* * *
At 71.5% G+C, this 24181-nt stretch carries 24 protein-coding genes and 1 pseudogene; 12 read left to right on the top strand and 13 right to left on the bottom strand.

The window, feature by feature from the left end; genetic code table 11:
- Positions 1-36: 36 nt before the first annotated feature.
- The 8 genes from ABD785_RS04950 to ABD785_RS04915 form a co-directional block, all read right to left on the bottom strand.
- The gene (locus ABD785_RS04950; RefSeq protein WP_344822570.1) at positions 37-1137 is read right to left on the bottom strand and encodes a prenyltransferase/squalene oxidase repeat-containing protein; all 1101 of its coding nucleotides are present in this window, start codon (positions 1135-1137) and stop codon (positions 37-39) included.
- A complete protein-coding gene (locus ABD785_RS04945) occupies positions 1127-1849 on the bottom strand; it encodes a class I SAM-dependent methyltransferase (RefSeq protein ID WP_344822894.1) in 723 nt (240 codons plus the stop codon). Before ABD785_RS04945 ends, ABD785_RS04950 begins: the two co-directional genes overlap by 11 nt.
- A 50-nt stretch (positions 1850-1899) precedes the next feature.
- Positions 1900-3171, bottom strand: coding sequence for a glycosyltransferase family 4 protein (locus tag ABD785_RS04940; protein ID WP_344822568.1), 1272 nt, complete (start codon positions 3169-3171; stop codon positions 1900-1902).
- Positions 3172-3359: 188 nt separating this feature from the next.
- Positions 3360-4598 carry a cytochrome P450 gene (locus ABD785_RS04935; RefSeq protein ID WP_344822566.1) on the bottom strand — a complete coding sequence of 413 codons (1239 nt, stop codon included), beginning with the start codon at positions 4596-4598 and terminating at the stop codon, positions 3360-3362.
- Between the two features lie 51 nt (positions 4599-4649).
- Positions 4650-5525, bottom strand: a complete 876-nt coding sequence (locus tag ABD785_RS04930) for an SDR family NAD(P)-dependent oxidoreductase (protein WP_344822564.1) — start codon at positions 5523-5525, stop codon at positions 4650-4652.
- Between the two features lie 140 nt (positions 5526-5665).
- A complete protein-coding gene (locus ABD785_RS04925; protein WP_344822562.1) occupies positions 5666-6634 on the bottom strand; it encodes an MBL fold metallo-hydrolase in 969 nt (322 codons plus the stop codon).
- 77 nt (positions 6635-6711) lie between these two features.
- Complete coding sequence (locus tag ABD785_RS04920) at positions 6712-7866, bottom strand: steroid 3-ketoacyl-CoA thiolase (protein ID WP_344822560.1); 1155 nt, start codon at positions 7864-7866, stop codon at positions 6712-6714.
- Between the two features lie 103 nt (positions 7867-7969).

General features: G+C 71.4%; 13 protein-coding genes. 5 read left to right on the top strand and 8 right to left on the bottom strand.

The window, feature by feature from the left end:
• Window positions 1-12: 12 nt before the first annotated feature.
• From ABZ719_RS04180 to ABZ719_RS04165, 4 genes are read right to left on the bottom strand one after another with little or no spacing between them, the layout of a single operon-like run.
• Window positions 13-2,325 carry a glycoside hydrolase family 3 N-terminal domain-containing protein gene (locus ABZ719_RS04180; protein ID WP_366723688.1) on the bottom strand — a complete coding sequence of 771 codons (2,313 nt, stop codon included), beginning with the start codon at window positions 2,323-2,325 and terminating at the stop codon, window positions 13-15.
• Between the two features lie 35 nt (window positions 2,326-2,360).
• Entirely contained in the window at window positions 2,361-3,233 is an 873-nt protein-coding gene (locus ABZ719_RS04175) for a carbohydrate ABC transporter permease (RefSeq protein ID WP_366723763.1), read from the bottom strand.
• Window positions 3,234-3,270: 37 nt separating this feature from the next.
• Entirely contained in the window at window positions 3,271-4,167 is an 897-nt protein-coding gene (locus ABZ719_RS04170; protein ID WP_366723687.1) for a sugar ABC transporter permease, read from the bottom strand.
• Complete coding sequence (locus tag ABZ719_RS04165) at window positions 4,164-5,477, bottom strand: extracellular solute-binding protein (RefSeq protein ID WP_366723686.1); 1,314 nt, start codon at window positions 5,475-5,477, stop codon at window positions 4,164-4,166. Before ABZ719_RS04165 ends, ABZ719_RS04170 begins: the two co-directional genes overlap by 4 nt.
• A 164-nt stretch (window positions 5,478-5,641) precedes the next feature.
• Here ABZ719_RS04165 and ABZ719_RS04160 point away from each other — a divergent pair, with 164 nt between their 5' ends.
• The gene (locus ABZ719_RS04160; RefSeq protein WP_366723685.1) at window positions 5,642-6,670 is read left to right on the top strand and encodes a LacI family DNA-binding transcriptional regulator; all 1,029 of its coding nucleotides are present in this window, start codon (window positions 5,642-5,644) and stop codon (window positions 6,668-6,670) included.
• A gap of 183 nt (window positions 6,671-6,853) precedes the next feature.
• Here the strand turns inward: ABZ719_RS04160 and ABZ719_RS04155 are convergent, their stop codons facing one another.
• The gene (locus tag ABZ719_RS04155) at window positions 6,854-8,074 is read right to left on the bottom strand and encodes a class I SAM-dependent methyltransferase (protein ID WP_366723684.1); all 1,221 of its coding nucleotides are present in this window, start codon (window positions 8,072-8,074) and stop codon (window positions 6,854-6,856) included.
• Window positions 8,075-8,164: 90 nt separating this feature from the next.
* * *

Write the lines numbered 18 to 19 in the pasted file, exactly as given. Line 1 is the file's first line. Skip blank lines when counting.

General features: G+C 71.4%; 13 protein-coding genes. 5 read left to right on the top strand and 8 right to left on the bottom strand.

The window, feature by feature from the left end: